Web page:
25. In I Cor. 5:6-8, the apostle Paul said to the church in Corinth, "Your glorying is not good. Know ye not that a little leaven leaveneth the whole lump? Purge out therefore the old leaven, that ye may be a new lump, as ye are unleavened. For even Christ our passover is sacrificed for us: Therefore let us keep the feast, not with old leaven, neither with the leaven of malice and wickedness; but with the unleavened bread of sincerity and truth."
  26. Paul repeats this warning in Galatians 5:9, "A little leaven leaveneth the whole lump."
  27. In Hosea's day, the leaven was working in Israel and God had to judge it. It had permeated the entire nation. Today it has spread all throughout Christendom.
  28. Our Lord told us this would happen. He said in Matthew 13:33, "The kingdom of heaven is like unto leaven, which a woman took, and hid in three measures of meal, till the whole was leavened."
  29. Doctrinal error, compromise, worldliness, formalism, immorality, etc. have crept into Christian churches.
  30. Israel devoured their judges and they murdered their kings (7:7). In the last three decades of the Northern Kingdom, there were six kings, and four of them were assassins. Only one of them was able to die a natural death.
  31. Shallum slew Zechariah; then Menahem slew Shallum; then Pekah killed the son of Menahem; and then Hoshea killed Pekah.
  32. All of these kings were murdered during Hosea's lengthy ministry. All was bloodshed and anarchy in Israel, until finally the Israelites were taken into captivity by Assyria.
  33. Back in 6:9, Hosea said the priests were murderers.
  34. The children of Israel did not call upon the Lord (7:7b; cf. 7:14). They "mixed…among the people; Ephraim is a cake not turned" (7:8).



  1. As a result of Israel mixing it up with pagan peoples, "strangers have devoured his strength" (7:9), i.e. sapped his moral and spiritual stamina.
  2. Psalm 106:35, 36 says, they "were mingled among the heathen, and learned their works. And they served their idols: which were a snare unto them."
  3. How sad the words, "and he knoweth it not" (7:9). Like Samson, after becoming entangled in sin, he knew not that the Lord had departed (Judges 16:20). Israel "knoweth not" (7:9).
  4. Many churches today are in a similar predicament – they know not that the Lord has departed. We need to stay separated from the world or it could happen to us (II Cor. 6:14—7:1).
  5. I do not believe that the "gray hairs" are literal (7:9).[I am not just saying that because my hair has turned gray!] Like the oven and cake, and silly dove, the Lord is using figurative language.
  6. Gray hairs are a reminder that we are getting old. God was giving them reminders and warnings but they "knoweth it not" (7:9).
  7. Gray hairs tell us that some day, maybe soon, we will all die.
  8. The prophet Isaiah went to see King Hezekiah and said unto him, "Thus saith the LORD, Set thine house in order; for thou shalt die, and not live" (II Kings 20:1).
  9. Are you ready to meet God? Every time I get a haircut and see this pile of gray hair, I am reminded that some day I will leave this world.
  10. Israel was too proud to repent, too proud to seek the Lord (7:10; cf. 5:5).
  11. Ephraim flew like a silly dove to Egypt and Assyria for help (7:11). But God caught them in His net and chastened them (7:11, 12).
  12. Israel was situated between these two heathen nations, Assyria to the north and Egypt to the south, and like a "silly dove" she flew back and forth. She would frantically seek the help of one to offset danger from the other (cf. II Kings 17:3-6; Hosea 9:3; 12:1).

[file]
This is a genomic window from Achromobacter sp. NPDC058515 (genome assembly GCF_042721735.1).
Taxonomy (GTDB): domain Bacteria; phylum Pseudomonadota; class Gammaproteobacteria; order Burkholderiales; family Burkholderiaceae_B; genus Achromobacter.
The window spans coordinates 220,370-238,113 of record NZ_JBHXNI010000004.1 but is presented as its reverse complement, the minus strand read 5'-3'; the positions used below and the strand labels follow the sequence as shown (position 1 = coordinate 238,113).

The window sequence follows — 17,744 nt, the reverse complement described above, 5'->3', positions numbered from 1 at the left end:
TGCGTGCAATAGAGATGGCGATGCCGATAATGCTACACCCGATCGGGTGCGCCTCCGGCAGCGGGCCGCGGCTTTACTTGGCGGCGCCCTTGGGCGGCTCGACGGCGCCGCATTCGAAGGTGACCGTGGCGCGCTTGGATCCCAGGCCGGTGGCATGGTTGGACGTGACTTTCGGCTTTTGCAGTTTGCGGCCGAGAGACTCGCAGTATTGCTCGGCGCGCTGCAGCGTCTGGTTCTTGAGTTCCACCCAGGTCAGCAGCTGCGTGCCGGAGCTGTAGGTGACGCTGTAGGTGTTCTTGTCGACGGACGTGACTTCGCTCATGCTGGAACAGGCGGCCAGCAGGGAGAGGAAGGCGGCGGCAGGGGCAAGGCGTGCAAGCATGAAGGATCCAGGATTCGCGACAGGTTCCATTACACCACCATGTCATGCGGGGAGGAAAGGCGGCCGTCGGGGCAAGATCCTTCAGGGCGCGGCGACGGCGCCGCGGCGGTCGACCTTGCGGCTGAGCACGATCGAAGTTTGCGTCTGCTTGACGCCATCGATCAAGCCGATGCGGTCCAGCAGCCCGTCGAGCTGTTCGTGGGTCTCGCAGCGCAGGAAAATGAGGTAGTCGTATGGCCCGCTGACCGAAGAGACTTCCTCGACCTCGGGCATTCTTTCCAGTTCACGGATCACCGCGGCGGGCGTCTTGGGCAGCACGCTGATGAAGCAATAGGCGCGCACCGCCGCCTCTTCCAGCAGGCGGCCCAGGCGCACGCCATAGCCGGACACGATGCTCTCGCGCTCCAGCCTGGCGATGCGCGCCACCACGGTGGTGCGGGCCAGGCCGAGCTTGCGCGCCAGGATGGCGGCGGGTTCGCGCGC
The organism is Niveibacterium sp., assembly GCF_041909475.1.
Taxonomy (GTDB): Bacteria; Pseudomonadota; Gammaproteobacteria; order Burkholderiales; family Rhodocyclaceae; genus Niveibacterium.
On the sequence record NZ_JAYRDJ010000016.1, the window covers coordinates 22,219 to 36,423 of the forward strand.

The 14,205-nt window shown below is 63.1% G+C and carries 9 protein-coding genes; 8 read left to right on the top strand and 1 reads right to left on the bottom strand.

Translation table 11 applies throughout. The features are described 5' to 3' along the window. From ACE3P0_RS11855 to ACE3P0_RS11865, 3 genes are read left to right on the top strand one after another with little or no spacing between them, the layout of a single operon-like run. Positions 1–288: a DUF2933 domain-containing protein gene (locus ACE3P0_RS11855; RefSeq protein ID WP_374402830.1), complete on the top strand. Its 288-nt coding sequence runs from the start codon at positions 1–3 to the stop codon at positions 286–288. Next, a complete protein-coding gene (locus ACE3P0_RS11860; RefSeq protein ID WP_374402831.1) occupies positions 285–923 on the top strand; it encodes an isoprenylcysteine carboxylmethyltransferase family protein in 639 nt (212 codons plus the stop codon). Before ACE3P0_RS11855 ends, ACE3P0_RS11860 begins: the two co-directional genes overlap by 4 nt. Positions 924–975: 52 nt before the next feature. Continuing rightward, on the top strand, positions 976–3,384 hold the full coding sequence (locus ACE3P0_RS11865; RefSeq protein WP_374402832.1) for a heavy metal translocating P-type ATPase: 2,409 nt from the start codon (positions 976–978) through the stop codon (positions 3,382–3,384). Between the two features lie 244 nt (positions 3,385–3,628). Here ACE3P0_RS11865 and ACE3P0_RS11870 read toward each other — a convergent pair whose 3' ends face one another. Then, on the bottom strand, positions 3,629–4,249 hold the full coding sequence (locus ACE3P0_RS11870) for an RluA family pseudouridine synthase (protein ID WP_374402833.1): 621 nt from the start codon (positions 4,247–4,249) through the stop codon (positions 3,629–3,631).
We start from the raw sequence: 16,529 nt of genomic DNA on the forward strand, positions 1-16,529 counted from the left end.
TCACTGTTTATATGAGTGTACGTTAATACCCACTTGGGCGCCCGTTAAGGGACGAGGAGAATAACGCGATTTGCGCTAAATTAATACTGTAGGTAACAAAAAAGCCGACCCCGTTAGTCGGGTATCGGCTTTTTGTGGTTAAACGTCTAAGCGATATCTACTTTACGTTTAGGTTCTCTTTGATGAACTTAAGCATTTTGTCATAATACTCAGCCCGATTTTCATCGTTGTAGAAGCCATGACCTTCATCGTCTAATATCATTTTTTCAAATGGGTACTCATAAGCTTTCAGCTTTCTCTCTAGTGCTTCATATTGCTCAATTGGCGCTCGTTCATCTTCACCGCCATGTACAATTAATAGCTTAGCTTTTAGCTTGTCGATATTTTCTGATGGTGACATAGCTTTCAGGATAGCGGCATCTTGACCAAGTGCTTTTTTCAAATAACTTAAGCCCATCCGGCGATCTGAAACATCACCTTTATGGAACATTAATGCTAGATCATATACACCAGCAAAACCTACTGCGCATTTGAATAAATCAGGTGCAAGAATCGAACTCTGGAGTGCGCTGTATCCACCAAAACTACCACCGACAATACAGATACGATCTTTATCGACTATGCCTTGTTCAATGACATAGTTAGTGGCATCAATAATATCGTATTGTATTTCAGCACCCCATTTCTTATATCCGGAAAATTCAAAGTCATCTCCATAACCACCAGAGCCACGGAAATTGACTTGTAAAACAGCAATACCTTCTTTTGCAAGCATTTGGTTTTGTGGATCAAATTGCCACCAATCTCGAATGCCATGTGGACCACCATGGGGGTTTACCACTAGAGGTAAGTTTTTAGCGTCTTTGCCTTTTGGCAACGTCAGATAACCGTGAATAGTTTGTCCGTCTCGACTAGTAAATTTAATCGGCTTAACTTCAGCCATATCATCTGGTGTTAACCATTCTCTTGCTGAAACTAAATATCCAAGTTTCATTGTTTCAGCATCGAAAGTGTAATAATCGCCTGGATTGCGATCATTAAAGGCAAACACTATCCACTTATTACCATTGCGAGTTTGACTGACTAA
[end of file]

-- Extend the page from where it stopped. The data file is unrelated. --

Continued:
1. The Hebrew lexicon says a "deceitful bow is one which shoots untruly."
  2. God says, "Woe unto them!" (7:13). Their wickedness called for the wrath of God – "destruction unto them!"
  3. They had fled from God (7:13).
  4. They transgressed against God (7:13).
  5. They had spoken lies against God (7:13).
  6. They showed no genuine repentance (7:14a).
  7. They rebelled against God (7:14b).
  8. They imagined mischief against God (7:15).
  9. They returned, "but not to the most High" (7:16). This indicates that they must have returned to their idols!
  10. Notice the phrase "against me" (7:13, 14, 15; cf. 6:7). All sin is against God, but it is especially bad when God has to remind sinners that they have sinned against Him with such impunity.
  11. When David committed adultery with Bath-sheba, and then had her husband killed on the battlefield, he prayed, "Against thee, thee only, have I sinned, and done this evil in thy sight" (Ps. 51:4).
  12. Therefore, all sin is against God, but it is especially bad when God has to remind sinners that they have sinned against Him with such impunity (6:7; 7:13-15).
  13. They would become a laughing-stock in Egypt (7:16). Egypt represents the world. When Christians compromise with the world, God has no use for them – they are like "a cake not turned" (7:8). And yet the world has no respect for them either – "this shall be their derision in the land of Egypt" (7:16).
  14. "They are like a deceitful bow" (7:16; cf. Ps.78:57), i.e. one that will not hit the mark.



  1. I read an unusual story about a thief who tried to steal some sausages in a grocery store. He did not realize that they were part of a string 45 feet long.
  2. He tried running out the door with this 45 foot long string of sausages but tripped over the string and fell.
  3. He tried to get up but lost his balance and became hopelessly entangled in the string.
  4. When the police arrived they found the hapless thief trying to untangle himself from the sausages.
  5. That’s the way sin is. It looks inviting but then we realize that there is more than meets the eye. Before you know it you are all tangled up.
  6. Just as Israel became "the derision in the land of Egypt," so is every foolish sinner, who mistakenly believes that he can get away with sin.

<< Back                                       Next >>